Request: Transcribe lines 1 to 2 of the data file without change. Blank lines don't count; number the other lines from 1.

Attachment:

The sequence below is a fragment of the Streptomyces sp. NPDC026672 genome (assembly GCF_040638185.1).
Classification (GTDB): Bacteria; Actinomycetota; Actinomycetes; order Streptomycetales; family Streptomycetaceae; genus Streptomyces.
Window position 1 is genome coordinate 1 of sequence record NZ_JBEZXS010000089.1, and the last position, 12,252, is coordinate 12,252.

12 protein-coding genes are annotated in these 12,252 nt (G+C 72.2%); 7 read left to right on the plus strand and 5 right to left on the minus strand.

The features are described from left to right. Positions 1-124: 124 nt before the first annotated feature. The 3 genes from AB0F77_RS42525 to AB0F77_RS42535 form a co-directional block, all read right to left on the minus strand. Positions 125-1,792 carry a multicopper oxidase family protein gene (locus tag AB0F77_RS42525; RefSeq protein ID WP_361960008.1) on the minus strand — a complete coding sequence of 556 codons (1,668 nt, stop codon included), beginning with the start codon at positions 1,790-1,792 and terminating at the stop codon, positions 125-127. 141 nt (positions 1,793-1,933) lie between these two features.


The sequence below is a fragment of the Streptomyces sp. NPDC026672 genome (assembly GCF_040638185.1).
Classification (GTDB): Bacteria; Actinomycetota; Actinomycetes; order Streptomycetales; family Streptomycetaceae; genus Streptomyces.